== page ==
Iodine tablets deteriorate on exposure to heat, humidity, moisture, reducing the effectiveness of the tablets. Over time, opening and closing the cap to remove tablets results in the normally gray colored tablets changing to a green or yellow color – they should not be used! Military iodine tablets, sometimes found in military surplus stores, should also not be used – the military got rid of them because their shelf life (four years) hadexpired! Always carry the tablets in the original container. Decanting a few into other inappropriate containers results in a rapid deterioration of the tablets upon exposure to light and humidity.
– Easy to use
– Tablet form rather than liquid form.
– Potable Aqua is not effective against Cryptosporidium cysts.
– Some people are allergic to iodine
– People with known thyroid problems should not use iodine to purify their water
– Pregnant women should check with their doctor before using iodine to purify their water
– Potable Aqua or other sources of iodine should not be used as a long term (more than six weeks) method of purifying water
Several products are on the market that release chlorine when placed in water. Chlorine is an effective agent against bacteria, viruses and, unlike iodine, chlorine is also an effective agent against cysts such as Cryptosporidium. Another
advantage of using chlorine is that it leaves no aftertaste. One significant disadvantage of using chlorine tablets is that you have to wait for four hours after adding a chlorine tablet before you can drink the water! Katadyn MP1 tablets and Potable Aqua Chlorine Dioxide water purification tablets (www.potableaqua.com) are one example of tablets that liberate chlorine dioxide when dissolved in water. Chlorine dioxide is a very effective (much more effective than iodine) disinfecting agent. I do not recommend carrying a container of household bleach in your survival kit to disinfect your water. There are too many variables; the concentration, the number of drops to add to the water, time, temperature etc. Consequently the water you are treating may or may not be disinfected. If you choose to use chlorine as your method of treating your water you should carry tablets.
– No after taste
– Unlike iodine, chlorine kills Cryptosporidium
– Four hour contact time
A lot of confusion exists regarding the usefulness of filters to effectively disinfect water. Some filters remove only the “big stuff” such as Giardia and Cryptosporidium while others also remove viruses. Some devices are pumps; some are bottles that require you to suck the water through a filter matrix, while others rely on gravity. Prices vary tremendously depending on the type of device you buy.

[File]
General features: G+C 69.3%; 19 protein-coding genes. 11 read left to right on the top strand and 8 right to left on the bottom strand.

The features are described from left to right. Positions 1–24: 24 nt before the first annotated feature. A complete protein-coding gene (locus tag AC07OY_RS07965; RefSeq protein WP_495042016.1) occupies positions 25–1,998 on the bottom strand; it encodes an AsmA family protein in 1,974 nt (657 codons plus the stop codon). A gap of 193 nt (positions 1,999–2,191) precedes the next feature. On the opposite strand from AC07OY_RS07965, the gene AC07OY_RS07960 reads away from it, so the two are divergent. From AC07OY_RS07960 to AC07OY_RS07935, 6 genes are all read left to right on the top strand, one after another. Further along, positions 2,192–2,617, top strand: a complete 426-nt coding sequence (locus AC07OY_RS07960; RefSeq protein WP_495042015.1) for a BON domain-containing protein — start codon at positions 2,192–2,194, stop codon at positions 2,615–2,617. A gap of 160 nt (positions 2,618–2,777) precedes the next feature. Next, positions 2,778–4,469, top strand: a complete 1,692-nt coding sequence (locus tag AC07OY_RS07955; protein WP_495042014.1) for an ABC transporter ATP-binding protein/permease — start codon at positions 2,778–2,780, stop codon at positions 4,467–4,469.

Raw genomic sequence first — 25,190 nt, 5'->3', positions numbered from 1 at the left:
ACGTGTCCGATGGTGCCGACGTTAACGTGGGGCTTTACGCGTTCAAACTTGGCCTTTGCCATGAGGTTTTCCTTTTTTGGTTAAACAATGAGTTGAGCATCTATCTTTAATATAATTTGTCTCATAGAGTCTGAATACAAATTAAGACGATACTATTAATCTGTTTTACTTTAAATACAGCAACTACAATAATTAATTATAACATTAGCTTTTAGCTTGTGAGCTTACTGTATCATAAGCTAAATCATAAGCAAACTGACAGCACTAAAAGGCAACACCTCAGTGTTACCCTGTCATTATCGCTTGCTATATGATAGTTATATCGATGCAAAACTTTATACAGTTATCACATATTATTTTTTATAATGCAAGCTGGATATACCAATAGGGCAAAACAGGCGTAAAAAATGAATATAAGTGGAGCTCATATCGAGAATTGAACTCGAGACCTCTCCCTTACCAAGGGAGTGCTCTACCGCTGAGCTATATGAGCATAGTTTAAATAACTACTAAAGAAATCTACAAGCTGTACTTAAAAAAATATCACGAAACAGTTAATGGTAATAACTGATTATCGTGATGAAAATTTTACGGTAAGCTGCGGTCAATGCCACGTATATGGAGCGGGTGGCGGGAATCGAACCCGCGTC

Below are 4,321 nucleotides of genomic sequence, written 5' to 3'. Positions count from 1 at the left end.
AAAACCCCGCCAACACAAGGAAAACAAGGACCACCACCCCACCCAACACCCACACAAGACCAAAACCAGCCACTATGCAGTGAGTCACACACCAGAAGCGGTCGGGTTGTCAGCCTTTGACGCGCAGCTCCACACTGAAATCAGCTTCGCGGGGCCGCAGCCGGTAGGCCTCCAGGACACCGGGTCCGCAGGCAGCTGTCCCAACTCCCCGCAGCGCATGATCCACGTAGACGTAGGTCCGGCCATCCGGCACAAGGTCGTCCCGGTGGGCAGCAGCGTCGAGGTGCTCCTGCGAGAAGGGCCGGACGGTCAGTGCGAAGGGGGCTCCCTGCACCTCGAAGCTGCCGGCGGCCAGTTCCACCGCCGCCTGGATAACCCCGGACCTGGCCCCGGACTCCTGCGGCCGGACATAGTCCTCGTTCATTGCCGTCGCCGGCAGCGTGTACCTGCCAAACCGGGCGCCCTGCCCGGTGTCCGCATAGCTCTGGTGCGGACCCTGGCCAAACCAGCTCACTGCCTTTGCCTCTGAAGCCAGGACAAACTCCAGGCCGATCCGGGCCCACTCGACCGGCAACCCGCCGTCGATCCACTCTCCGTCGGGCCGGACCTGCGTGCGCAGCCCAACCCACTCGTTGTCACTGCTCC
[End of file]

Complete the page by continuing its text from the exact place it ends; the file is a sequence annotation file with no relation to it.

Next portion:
Generally filters that remove giardia and cryptosporidium are sufficient for ninety percent of your needs in North America. Where viruses, such as Infectious Hepatitis, Poliomyelitis or others are a known or suspected medical threat to your safety a filter with a finer pore size or a pump that incorporates an iodine resin to chemically kill the viruses, must be used. Devices that remove only the larger organisms are usually referred to as “filters” while those that remove both the larger organisms and viruses are commonly known as “purifiers” but don’t rely on these terms to guide your purchase – read the fine print!
There are many bottle filters on the market and as is often the case – you get what you pay for. Inexpensive filters commonly sold at sports shows and Saturday morning flea markets will not stand up to the rigors of back country activities. Purchasing a filter from a specialty backpacking or emergency preparedness store will cost you a bit more but the filters are reliable, tough and then, when you need to replace the filter cartridge, they are available. I particularly like the Sawyer products (www.sawyerproducts.com) when I need a bottle filter or purifier. Sawyer also markets an in-line filter for use with hydration packs and camp gravity-feed water systems. Where larger quantities of water are needed, and I don’t have time to use a gravity-feed system, or where lots of water is required for cooking purposes, a pump is a better option. While there are many to choose from I use a Pre-Mac “Trekker” pump sold exclusively by Emergency Response International (www.eri-online.com.) These devices are small, light-weight, straightforward to use and have easily replaceable components.
A walk through any of the better sporting goods retail stores will quickly reveal that there are many products for sale that can be used to disinfect water. There are also other techniques used to disinfect water discussed in outdoor safety and survival literature. My experience is limited to equipment and techniques described in this article – equipment and techniques that have served me well for over forty years in the outdoors in many parts of the world.
Editor’s note: The author does not represent any of the companies identified in the article.